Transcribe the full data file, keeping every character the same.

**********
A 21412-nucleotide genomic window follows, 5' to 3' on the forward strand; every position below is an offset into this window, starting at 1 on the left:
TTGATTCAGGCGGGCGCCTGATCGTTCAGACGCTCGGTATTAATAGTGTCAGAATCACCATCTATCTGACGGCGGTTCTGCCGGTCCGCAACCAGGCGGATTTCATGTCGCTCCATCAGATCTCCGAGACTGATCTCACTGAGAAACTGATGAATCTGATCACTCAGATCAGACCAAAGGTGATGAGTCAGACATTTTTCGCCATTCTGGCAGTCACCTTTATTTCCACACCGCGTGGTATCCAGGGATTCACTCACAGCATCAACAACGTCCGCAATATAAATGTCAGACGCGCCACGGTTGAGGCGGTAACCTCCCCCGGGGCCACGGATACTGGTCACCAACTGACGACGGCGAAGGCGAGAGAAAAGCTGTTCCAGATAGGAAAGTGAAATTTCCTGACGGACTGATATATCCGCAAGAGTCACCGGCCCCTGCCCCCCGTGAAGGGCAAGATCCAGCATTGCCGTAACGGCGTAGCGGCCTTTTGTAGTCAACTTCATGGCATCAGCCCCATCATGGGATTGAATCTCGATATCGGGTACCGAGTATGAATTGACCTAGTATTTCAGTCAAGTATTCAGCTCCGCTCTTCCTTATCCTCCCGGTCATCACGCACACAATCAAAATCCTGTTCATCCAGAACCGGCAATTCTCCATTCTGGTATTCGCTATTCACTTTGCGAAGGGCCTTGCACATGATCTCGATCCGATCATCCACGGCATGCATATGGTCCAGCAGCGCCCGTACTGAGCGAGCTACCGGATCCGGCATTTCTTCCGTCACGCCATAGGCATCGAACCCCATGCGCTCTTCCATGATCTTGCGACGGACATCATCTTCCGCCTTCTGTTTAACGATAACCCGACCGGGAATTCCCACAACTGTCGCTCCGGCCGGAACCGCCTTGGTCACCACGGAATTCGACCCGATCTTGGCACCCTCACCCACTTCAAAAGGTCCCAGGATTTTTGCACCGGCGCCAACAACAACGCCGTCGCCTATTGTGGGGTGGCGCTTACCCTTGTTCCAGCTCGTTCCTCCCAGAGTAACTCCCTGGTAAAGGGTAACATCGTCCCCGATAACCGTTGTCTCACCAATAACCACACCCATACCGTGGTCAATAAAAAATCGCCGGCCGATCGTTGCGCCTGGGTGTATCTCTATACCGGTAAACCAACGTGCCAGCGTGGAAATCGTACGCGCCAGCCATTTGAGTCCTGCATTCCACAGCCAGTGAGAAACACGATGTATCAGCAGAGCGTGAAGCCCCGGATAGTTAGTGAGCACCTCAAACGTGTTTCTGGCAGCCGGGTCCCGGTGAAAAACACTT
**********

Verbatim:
A 21412-nucleotide genomic window follows, 5' to 3' on the forward strand; every position below is an offset into this window, starting at 1 on the left:
TTGATTCAGGCGGGCGCCTGATCGTTCAGACGCTCGGTATTAATAGTGTCAGAATCACCATCTATCTGACGGCGGTTCTGCCGGTCCGCAACCAGGCGGATTTCATGTCGCTCCATCAGATCTCCGAGACTGATCTCACTGAGAAACTGATGAATCTGATCACTCAGATCAGACCAAAGGTGATGAGTCAGACATTTTTCGCCATTCTGGCAGTCACCTTTATTTCCACACCGCGTGGTATCCAGGGATTCACTCACAGCATCAACAACGTCCGCAATATAAATGTCAGACGCGCCACGGTTGAGGCGGTAACCTCCCCCGGGGCCACGGATACTGGTCACCAACTGACGACGGCGAAGGCGAGAGAAAAGCTGTTCCAGATAGGAAAGTGAAATTTCCTGACGGACTGATATATCCGCAAGAGTCACCGGCCCCTGCCCCCCGTGAAGGGCAAGATCCAGCATTGCCGTAACGGCGTAGCGGCCTTTTGTAGTCAACTTCATGGCATCAGCCCCATCATGGGATTGAATCTCGATATCGGGTACCGAGTATGAATTGACCTAGTATTTCAGTCAAGTATTCAGCTCCGCTCTTCCTTATCCTCCCGGTCATCACGCACACAATCAAAATCCTGTTCATCCAGAACCGGCAATTCTCCATTCTGGTATTCGCTATTCACTTTGCGAAGGGCCTTGCACATGATCTCGATCCGATCATCCACGGCATGCATATGGTCCAGCAGCGCCCGTACTGAGCGAGCTACCGGATCCGGCATTTCTTCCGTCACGCCATAGGCATCGAACCCCATGCGCTCTTCCATGATCTTGCGACGGACATCATCTTCCGCCTTCTGTTTAACGATAACCCGACCGGGAATTCCCACAACTGTCGCTCCGGCCGGAACCGCCTTGGTCACCACGGAATTCGACCCGATCTTGGCACCCTCACCCACTTCAAAAGGTCCCAGGATTTTTGCACCGGCGCCAACAACAACGCCGTCGCCTATTGTGGGGTGGCGCTTACCCTTGTTCCAGCTCGTTCCTCCCAGAGTAACTCCCTGGTAAAGGGTAACATCGTCCCCGATAACCGTTGTCTCACCAATAACCACACCCATACCGTGGTCAATAAAAAATCGCCGGCCGATCGTTGCGCCTGGGTGTATCTCTATACCGGTAAACCAACGTGCCAGCGTGGAAATCGTACGCGCCAGCCATTTGAGTCCTGCATTCCACAGCCAGTGAGAAACACGATGTATCAGCAGAGCGTGAAGCCCCGGATAGTTAGTGAGCACCTCAAACGTGTTTCTGGCAGCCGGGTCCCGGTGAAAAACACTT